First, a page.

Review: Playing for Pizza

Originally published at Paper Palate on April 30, 2009.

In 1991 a Mississippi lawyer enthralled America with his groundbreaking novel, The Firm. Since then John Grisham has rattled off an impressive list of best selling legal thrillers like The Chamber and The King of Torts. From time to time the southern lawyer has ventured out of the courtroom and into the real world with hits like Bleachers which centers on high school football and Skipping Christmas which was made into the Tim Allen comedy Christmas with the Kranks.

In 2007 Grisham released Playing for Pizza which chronicles the fictional NFL quarterback Rick Dockery. Rick was a star Iowa high school player and an absolute gun slinger against the molasses-quick defenses of the Big 10. Pro football on the other hand was a different story. In his last NFL game he went from unknown third-stringer to the “unquestioned greatest Goat in the history of professional sports,” and all in just over 11 minutes.

To escape the ridicule of the national pundits and the ire of the fans of the Cleveland Browns, Dockery flees to Europe where he becomes the starting quarterback for the Parma Panthers of NFL Italy. Football Americano is neither popular nor very good. From there it is the typical “Rocky formula” with one exception, the food.

Each player on the team takes turns treating their new comrade to a meal any foodie would kill a drifter for and there are 40 sum odd players on the team. From his very first taste of Emilia-Romagna’s two most famous offerings, prosciutto and Parmigiano-Reggiano, Rick embarks on a culinary voyage that is equal to none.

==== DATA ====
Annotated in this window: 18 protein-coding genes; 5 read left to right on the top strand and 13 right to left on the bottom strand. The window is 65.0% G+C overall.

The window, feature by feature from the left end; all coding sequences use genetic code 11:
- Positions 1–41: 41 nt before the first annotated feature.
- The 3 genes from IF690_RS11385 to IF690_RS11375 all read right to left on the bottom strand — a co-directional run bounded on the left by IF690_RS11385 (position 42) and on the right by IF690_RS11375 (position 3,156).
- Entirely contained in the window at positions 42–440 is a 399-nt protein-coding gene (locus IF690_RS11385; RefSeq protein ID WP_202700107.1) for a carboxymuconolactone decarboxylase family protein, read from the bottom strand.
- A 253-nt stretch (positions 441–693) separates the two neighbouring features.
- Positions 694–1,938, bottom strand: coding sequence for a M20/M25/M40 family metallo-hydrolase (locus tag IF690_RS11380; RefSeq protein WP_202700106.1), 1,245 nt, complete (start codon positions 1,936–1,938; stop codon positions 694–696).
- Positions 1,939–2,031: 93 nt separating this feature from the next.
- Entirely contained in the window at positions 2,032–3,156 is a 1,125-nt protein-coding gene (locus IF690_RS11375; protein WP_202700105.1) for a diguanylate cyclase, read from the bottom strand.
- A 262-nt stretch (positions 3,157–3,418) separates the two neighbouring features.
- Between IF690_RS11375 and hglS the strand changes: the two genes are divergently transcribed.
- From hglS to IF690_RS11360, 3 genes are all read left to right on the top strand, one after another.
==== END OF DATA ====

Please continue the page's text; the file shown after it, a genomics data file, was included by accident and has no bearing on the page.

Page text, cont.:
Grisham accurately captures the essence of the Italian passion for food. The descriptions of each meal are accurate to the various regions they originate in and the wine pairings are perfect. Clearly the author did extensive research on the subject. That must have been grueling, especially getting tickets to see Verdi’s Otello at the Teatro Regio from the mayor of the city of Parma.

The prose is what you would expect from Grisham and as usual he manages to drive the action to a crescendo. But this book also serves as a fine example of a new trend of building gastronomy into the narrative, even in non-food literature. Football fans will enjoy the tale of Rick Dockery as will Grisham fans in general but it is the foodie who will get the most joy out of Playing for Pizza.

BBQ Styles – A Primer

Food anthropologists (yes, that is a thing) say there are certain foods where people tend to be very territorial. The style one first tries of a certain dish soon becomes the only acceptable recipe. No food demonstrates this more than barbecue. Once one learns to move beyond local prejudice, a new world of flavors emerges. To reach this heightened awareness one need only stop comparing the foreign recipe to the familiar. Only then can we learn to accept the beauty of that which is unfamiliar; it could be said that barbecue is a metaphor for culture.

Alabama plays host to three styles of BBQ. The style that most of us grew up with here along the Gulf Coast is actually an example of Kansas City barbecue – various smoked meats glazed with a tomato-based, sweet and smokey sauce. About 90% of the commercial barbecue sauces sold in grocers are variations of Kansas City sauce and it is because of this that KC style is the nation’s favorite. KC Masterpiece is the most popular sauce controlling more than half of the US market.